|Publication number||US4378496 A|
|Application number||US 06/199,446|
|Publication date||Mar 29, 1983|
|Filing date||Oct 22, 1980|
|Priority date||Oct 29, 1979|
|Also published as||DE3039471A1|
|Publication number||06199446, 199446, US 4378496 A, US 4378496A, US-A-4378496, US4378496 A, US4378496A|
|Inventors||Torgny Brogardh, Olof Engstrom, Christer Ovren, Lars Sander|
|Original Assignee||Asea Aktiebolag|
|Export Citation||BiBTeX, EndNote, RefMan|
|Patent Citations (3), Non-Patent Citations (1), Referenced by (18), Classifications (5)|
|External Links: USPTO, USPTO Assignment, Espacenet|
1. Field of the Invention
The present invention relates to a device for measuring current which traverses a light-emitting structure, such as a light-emitting diode.
Current measurement at a high potential often constitutes a problem and at present requires expensive and complicated equipment. Equipment is required that is capable of operating at a high potential and of sending measurement values to ground potential. For example in case of high-voltage, direct current transmission, measuring devices having such capabilities are very expensive. At such currents, the operating instruments have to be provided with an insulation that corresponds to the potential of the conductor where the current is measured. This results in constructional problems, for example in current transformers for high voltage levels.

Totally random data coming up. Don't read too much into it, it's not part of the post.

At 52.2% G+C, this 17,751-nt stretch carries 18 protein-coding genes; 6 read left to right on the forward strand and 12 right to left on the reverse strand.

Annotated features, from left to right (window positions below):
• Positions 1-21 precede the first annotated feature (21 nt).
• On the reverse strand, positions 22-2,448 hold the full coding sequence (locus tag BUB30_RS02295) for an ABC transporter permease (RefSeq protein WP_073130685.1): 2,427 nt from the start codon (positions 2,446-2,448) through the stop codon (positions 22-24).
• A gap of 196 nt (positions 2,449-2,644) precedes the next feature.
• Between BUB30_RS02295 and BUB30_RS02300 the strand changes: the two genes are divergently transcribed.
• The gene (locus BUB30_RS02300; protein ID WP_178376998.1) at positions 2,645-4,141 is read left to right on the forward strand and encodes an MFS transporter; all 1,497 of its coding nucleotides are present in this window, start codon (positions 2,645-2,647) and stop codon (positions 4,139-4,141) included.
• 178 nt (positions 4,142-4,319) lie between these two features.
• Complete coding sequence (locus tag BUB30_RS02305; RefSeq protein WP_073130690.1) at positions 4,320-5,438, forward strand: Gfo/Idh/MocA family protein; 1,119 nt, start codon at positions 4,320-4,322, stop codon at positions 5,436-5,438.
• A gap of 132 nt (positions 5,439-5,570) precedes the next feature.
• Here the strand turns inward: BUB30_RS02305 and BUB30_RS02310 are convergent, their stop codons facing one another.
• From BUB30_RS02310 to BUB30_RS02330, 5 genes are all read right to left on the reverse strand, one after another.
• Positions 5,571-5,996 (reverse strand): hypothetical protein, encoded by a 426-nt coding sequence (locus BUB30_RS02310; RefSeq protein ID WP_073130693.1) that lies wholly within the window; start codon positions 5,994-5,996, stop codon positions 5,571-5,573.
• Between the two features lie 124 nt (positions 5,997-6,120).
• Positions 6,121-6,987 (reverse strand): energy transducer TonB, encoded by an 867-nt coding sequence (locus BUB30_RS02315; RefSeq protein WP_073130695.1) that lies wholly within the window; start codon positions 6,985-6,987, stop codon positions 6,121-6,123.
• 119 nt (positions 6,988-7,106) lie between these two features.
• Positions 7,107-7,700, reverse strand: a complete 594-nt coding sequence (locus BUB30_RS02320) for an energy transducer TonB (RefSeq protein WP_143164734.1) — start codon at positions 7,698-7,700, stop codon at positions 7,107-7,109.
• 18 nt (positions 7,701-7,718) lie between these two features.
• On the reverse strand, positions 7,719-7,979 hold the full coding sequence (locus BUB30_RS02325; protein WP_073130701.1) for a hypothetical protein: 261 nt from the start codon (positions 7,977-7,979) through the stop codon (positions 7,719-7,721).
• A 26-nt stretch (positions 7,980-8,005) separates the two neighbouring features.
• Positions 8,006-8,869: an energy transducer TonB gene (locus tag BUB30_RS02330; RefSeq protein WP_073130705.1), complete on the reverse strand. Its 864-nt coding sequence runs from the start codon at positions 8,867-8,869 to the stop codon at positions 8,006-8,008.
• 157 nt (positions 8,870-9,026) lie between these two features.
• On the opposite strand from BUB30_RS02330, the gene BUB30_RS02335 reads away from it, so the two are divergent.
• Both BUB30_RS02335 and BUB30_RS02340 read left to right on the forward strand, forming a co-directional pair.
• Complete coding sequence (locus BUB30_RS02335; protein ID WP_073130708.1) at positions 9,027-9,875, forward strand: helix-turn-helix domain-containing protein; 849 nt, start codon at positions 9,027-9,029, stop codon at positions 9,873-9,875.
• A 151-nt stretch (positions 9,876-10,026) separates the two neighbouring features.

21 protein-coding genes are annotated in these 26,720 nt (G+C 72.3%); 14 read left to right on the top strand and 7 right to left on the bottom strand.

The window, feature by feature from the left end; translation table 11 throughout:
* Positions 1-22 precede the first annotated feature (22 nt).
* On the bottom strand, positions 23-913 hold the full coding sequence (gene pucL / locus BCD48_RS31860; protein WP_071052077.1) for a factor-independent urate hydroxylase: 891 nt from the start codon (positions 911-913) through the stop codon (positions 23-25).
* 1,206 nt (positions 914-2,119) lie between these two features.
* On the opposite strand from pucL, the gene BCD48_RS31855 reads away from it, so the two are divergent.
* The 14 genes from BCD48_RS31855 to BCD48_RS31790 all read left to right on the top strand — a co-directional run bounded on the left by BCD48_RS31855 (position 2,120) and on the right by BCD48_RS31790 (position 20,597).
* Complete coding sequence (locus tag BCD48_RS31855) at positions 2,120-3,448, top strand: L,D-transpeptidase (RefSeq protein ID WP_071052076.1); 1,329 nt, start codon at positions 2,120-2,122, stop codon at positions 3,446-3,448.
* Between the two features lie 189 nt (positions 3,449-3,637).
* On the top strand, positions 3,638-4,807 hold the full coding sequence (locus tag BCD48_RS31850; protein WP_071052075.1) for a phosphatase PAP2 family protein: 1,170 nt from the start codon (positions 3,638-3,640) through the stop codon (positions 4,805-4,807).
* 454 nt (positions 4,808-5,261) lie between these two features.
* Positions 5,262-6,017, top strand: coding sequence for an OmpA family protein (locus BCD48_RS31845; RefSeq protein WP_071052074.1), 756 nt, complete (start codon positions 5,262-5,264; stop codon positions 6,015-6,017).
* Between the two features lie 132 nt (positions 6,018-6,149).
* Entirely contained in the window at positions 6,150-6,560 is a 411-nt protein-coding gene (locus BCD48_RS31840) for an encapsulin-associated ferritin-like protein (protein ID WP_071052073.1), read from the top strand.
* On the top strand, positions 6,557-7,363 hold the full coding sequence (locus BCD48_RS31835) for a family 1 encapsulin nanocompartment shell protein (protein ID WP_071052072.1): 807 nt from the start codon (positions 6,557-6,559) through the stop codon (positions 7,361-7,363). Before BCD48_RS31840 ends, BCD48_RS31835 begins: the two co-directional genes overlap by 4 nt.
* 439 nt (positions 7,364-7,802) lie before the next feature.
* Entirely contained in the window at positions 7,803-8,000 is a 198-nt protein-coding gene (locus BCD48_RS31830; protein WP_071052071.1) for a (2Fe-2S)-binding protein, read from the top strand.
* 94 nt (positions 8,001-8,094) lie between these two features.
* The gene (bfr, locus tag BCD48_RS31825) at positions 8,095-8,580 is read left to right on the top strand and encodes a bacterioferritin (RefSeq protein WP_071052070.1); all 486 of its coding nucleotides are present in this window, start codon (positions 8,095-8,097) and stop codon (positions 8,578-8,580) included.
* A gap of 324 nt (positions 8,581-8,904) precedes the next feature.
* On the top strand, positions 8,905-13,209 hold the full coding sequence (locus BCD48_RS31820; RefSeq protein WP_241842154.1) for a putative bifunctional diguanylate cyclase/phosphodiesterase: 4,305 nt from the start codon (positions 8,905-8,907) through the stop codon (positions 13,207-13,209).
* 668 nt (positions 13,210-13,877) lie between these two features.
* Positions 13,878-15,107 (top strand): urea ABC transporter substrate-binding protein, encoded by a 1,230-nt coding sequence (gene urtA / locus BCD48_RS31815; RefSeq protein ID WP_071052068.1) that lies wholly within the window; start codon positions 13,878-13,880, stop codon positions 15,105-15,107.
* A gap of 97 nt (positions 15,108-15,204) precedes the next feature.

2. Prior Art
It is previously known to use two photo-sensitive elements which are sensitive to different light frequency bands, to radiation detection (U.S. Pat. No. 3,244,894) in which optical fiber bundles are used so that the photosensitive elements are located at some distance away from the location of the measurement.
Our invention is a modification of the above-mentioned technique and provides a solution to the above-mentioned problems and other problems associated therewith. The emitted light signal is adapted to be supplied to two photo-detectors via at least one optical fiber, with the photo-detectors having different sensitivity spectra with respect to the wavelength of the incident light. At least one of the photo-detectors is connected to an optical filter, and the measuring device includes one additional light-emitting structure (reference structure), the output signal of which is modulated by a frequency other than the first-mentioned light-emitting structure, or which is time-multiplexed by the other frequency. In this way, a device is obtained that provides relatively reliable measurement values at ground potential without using expensive equipment for insulation at the high measurement potential.
In a preferred embodiment at least one of the photodiode detectors is connected to an optical filter.
In another embodiment at least one of the photodetectors is arranged in optical contact with a photoluminescent material. In a further embodiment the emitted light signal is supplied to an integrated wavelength-demultiplexed structure, for example designed so that light signals traverse two pn junctions made in a material having different band gaps. (See Appl. Phys. Lett. 34, 401, 1979.)
The output signals obtained from the photo-detectors are suitably supplied to a quotient forming circuit to obtain a signal which is compensated for intensity variations arising because of temperature variations in the light-emitting structure or because of other error sources.